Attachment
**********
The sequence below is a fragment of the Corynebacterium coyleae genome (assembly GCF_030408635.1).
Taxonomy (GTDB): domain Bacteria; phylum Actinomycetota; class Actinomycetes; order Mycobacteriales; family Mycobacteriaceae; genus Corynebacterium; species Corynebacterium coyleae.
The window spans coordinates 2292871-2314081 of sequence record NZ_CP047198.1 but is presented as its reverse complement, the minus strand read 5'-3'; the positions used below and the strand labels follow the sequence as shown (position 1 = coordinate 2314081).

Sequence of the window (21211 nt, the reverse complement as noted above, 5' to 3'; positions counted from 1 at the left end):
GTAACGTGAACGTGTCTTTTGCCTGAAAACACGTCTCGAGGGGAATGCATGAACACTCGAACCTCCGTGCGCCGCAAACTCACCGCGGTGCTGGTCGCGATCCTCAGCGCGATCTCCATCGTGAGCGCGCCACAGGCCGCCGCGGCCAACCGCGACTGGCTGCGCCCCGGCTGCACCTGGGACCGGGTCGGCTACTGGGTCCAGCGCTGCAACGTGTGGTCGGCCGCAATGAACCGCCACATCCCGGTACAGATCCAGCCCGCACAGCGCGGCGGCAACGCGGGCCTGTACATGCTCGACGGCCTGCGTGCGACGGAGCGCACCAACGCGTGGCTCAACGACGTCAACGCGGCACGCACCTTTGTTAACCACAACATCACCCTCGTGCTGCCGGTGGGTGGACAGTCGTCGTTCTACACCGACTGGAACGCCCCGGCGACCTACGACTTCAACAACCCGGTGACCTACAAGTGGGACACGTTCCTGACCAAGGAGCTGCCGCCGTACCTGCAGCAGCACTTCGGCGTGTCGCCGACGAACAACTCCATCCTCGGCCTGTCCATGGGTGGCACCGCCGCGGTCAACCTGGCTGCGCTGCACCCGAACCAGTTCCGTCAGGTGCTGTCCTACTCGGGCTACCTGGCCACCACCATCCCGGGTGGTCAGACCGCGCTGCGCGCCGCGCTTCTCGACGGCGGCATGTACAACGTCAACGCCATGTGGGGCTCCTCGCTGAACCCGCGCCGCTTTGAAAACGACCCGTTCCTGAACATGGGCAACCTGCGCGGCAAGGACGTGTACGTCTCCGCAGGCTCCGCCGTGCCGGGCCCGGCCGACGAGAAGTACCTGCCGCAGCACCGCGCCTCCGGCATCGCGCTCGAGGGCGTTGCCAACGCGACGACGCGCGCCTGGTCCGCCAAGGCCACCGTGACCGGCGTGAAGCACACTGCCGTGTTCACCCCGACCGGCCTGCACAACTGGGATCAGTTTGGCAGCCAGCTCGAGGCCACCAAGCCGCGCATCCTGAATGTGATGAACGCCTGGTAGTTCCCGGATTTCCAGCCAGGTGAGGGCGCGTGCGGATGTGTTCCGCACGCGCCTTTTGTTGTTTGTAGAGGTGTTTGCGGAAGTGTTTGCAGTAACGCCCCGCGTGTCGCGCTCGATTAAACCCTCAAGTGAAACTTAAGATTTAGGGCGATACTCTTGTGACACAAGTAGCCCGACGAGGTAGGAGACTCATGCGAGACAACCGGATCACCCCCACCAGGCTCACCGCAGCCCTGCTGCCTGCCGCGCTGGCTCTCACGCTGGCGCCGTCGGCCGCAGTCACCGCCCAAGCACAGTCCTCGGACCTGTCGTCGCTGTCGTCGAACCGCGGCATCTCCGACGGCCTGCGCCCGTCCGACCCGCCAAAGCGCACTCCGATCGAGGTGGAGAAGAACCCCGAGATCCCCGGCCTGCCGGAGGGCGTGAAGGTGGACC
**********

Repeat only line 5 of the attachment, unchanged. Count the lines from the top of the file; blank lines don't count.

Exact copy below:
GTAACGTGAACGTGTCTTTTGCCTGAAAACACGTCTCGAGGGGAATGCATGAACACTCGAACCTCCGTGCGCCGCAAACTCACCGCGGTGCTGGTCGCGATCCTCAGCGCGATCTCCATCGTGAGCGCGCCACAGGCCGCCGCGGCCAACCGCGACTGGCTGCGCCCCGGCTGCACCTGGGACCGGGTCGGCTACTGGGTCCAGCGCTGCAACGTGTGGTCGGCCGCAATGAACCGCCACATCCCGGTACAGATCCAGCCCGCACAGCGCGGCGGCAACGCGGGCCTGTACATGCTCGACGGCCTGCGTGCGACGGAGCGCACCAACGCGTGGCTCAACGACGTCAACGCGGCACGCACCTTTGTTAACCACAACATCACCCTCGTGCTGCCGGTGGGTGGACAGTCGTCGTTCTACACCGACTGGAACGCCCCGGCGACCTACGACTTCAACAACCCGGTGACCTACAAGTGGGACACGTTCCTGACCAAGGAGCTGCCGCCGTACCTGCAGCAGCACTTCGGCGTGTCGCCGACGAACAACTCCATCCTCGGCCTGTCCATGGGTGGCACCGCCGCGGTCAACCTGGCTGCGCTGCACCCGAACCAGTTCCGTCAGGTGCTGTCCTACTCGGGCTACCTGGCCACCACCATCCCGGGTGGTCAGACCGCGCTGCGCGCCGCGCTTCTCGACGGCGGCATGTACAACGTCAACGCCATGTGGGGCTCCTCGCTGAACCCGCGCCGCTTTGAAAACGACCCGTTCCTGAACATGGGCAACCTGCGCGGCAAGGACGTGTACGTCTCCGCAGGCTCCGCCGTGCCGGGCCCGGCCGACGAGAAGTACCTGCCGCAGCACCGCGCCTCCGGCATCGCGCTCGAGGGCGTTGCCAACGCGACGACGCGCGCCTGGTCCGCCAAGGCCACCGTGACCGGCGTGAAGCACACTGCCGTGTTCACCCCGACCGGCCTGCACAACTGGGATCAGTTTGGCAGCCAGCTCGAGGCCACCAAGCCGCGCATCCTGAATGTGATGAACGCCTGGTAGTTCCCGGATTTCCAGCCAGGTGAGGGCGCGTGCGGATGTGTTCCGCACGCGCCTTTTGTTGTTTGTAGAGGTGTTTGCGGAAGTGTTTGCAGTAACGCCCCGCGTGTCGCGCTCGATTAAACCCTCAAGTGAAACTTAAGATTTAGGGCGATACTCTTGTGACACAAGTAGCCCGACGAGGTAGGAGACTCATGCGAGACAACCGGATCACCCCCACCAGGCTCACCGCAGCCCTGCTGCCTGCCGCGCTGGCTCTCACGCTGGCGCCGTCGGCCGCAGTCACCGCCCAAGCACAGTCCTCGGACCTGTCGTCGCTGTCGTCGAACCGCGGCATCTCCGACGGCCTGCGCCCGTCCGACCCGCCAAAGCGCACTCCGATCGAGGTGGAGAAGAACCCCGAGATCCCCGGCCTGCCGGAGGGCGTGAAGGTGGACC